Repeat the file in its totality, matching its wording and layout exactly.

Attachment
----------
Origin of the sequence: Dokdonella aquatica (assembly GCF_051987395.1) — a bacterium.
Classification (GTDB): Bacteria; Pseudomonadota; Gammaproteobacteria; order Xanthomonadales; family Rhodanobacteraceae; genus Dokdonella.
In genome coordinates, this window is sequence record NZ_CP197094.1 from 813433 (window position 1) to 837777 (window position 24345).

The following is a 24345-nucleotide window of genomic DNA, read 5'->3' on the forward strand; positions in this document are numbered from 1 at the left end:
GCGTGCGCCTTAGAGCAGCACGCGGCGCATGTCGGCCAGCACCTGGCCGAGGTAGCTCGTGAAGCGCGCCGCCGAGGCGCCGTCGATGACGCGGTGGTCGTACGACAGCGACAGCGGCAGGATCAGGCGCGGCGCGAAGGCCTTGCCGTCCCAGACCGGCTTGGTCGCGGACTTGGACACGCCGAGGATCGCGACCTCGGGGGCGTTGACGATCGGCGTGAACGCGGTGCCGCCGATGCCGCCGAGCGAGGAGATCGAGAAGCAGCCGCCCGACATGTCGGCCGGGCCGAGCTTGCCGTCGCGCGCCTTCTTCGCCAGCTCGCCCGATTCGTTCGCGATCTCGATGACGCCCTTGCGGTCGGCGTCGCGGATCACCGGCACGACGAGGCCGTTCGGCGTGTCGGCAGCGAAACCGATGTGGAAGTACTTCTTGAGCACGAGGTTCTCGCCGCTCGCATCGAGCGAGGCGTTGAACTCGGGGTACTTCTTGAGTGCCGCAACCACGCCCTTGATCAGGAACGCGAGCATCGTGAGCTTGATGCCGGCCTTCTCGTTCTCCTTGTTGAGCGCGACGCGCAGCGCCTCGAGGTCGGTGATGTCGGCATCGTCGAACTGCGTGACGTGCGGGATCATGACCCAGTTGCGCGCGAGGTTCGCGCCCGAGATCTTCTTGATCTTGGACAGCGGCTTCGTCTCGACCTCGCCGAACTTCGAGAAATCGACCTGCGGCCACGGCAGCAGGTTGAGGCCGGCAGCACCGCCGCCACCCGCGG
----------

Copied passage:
Origin of the sequence: Dokdonella aquatica (assembly GCF_051987395.1) — a bacterium.
Classification (GTDB): Bacteria; Pseudomonadota; Gammaproteobacteria; order Xanthomonadales; family Rhodanobacteraceae; genus Dokdonella.
In genome coordinates, this window is sequence record NZ_CP197094.1 from 813433 (window position 1) to 837777 (window position 24345).

The following is a 24345-nucleotide window of genomic DNA, read 5'->3' on the forward strand; positions in this document are numbered from 1 at the left end:
GCGTGCGCCTTAGAGCAGCACGCGGCGCATGTCGGCCAGCACCTGGCCGAGGTAGCTCGTGAAGCGCGCCGCCGAGGCGCCGTCGATGACGCGGTGGTCGTACGACAGCGACAGCGGCAGGATCAGGCGCGGCGCGAAGGCCTTGCCGTCCCAGACCGGCTTGGTCGCGGACTTGGACACGCCGAGGATCGCGACCTCGGGGGCGTTGACGATCGGCGTGAACGCGGTGCCGCCGATGCCGCCGAGCGAGGAGATCGAGAAGCAGCCGCCCGACATGTCGGCCGGGCCGAGCTTGCCGTCGCGCGCCTTCTTCGCCAGCTCGCCCGATTCGTTCGCGATCTCGATGACGCCCTTGCGGTCGGCGTCGCGGATCACCGGCACGACGAGGCCGTTCGGCGTGTCGGCAGCGAAACCGATGTGGAAGTACTTCTTGAGCACGAGGTTCTCGCCGCTCGCATCGAGCGAGGCGTTGAACTCGGGGTACTTCTTGAGTGCCGCAACCACGCCCTTGATCAGGAACGCGAGCATCGTGAGCTTGATGCCGGCCTTCTCGTTCTCCTTGTTGAGCGCGACGCGCAGCGCCTCGAGGTCGGTGATGTCGGCATCGTCGAACTGCGTGACGTGCGGGATCATGACCCAGTTGCGCGCGAGGTTCGCGCCCGAGATCTTCTTGATCTTGGACAGCGGCTTCGTCTCGACCTCGCCGAACTTCGAGAAATCGACCTGCGGCCACGGCAGCAGGTTGAGGCCGGCAGCACCGCCGCCACCCGCGG